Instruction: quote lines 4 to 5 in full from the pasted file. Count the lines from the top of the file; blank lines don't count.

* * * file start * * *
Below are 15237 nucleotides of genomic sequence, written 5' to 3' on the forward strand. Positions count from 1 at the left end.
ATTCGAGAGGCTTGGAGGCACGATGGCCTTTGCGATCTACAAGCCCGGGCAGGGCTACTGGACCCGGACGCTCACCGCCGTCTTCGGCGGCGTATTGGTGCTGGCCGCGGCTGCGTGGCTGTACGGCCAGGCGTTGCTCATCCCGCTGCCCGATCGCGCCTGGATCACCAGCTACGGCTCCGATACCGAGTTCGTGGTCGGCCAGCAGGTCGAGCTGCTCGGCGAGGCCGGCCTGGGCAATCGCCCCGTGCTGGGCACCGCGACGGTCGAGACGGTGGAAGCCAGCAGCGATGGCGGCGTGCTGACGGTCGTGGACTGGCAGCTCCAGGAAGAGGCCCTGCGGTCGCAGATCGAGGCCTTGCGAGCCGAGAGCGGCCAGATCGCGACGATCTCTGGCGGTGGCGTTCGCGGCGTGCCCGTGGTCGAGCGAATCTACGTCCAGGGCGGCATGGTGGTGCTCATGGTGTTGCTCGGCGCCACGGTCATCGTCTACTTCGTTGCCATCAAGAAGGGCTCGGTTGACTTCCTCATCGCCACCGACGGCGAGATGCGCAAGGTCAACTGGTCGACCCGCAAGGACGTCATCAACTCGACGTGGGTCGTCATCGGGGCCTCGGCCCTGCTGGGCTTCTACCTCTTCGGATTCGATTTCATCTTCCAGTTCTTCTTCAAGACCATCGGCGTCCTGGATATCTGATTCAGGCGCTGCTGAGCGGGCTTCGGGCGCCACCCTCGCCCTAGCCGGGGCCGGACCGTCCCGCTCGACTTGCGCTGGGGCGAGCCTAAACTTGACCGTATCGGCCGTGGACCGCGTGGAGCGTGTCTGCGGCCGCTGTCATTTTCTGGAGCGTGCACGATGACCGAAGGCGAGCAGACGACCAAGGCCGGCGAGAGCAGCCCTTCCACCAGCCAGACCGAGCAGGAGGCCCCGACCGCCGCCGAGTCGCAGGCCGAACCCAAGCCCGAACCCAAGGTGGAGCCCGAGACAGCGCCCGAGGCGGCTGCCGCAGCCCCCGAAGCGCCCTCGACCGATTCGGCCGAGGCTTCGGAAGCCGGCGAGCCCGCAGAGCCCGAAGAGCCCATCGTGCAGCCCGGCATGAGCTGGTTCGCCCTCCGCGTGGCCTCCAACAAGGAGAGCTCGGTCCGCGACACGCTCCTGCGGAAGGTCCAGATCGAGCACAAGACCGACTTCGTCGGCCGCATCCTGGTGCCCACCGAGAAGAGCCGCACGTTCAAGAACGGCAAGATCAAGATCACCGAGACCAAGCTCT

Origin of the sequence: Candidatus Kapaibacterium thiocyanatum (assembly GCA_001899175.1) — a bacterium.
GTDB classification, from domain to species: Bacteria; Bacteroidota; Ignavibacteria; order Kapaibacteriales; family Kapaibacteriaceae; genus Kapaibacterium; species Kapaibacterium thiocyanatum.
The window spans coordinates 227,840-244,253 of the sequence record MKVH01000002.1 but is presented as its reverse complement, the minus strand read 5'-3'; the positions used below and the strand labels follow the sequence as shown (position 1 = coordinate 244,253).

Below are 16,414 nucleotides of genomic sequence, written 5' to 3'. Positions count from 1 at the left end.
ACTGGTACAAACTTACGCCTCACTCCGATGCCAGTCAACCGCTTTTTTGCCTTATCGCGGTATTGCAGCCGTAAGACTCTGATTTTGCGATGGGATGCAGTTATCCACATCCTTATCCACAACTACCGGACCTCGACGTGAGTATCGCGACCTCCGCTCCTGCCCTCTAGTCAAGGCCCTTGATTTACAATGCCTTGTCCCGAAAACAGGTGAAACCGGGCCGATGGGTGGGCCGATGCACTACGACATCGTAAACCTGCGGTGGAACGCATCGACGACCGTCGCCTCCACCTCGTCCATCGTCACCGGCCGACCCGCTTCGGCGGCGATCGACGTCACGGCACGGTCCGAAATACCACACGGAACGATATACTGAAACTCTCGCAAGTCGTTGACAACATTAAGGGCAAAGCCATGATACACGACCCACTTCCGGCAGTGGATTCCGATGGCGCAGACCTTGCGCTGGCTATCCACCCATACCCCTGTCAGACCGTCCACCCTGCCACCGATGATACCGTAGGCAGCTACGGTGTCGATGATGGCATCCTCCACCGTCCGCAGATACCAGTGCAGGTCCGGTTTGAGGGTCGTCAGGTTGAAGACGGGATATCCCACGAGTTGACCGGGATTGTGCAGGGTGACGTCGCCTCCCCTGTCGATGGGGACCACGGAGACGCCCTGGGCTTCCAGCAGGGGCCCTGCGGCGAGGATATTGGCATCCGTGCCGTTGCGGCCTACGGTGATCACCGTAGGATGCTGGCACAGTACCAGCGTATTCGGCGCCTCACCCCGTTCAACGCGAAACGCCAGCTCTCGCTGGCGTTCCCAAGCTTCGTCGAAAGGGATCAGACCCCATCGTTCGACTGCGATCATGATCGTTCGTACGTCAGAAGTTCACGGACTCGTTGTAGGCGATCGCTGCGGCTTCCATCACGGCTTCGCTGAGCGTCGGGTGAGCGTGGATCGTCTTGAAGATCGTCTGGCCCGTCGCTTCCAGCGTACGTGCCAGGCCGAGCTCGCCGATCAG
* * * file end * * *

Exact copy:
GTDB classification, from domain to species: Bacteria; Bacteroidota; Ignavibacteria; order Kapaibacteriales; family Kapaibacteriaceae; genus Kapaibacterium; species Kapaibacterium thiocyanatum.
The window spans coordinates 227,840-244,253 of the sequence record MKVH01000002.1 but is presented as its reverse complement, the minus strand read 5'-3'; the positions used below and the strand labels follow the sequence as shown (position 1 = coordinate 244,253).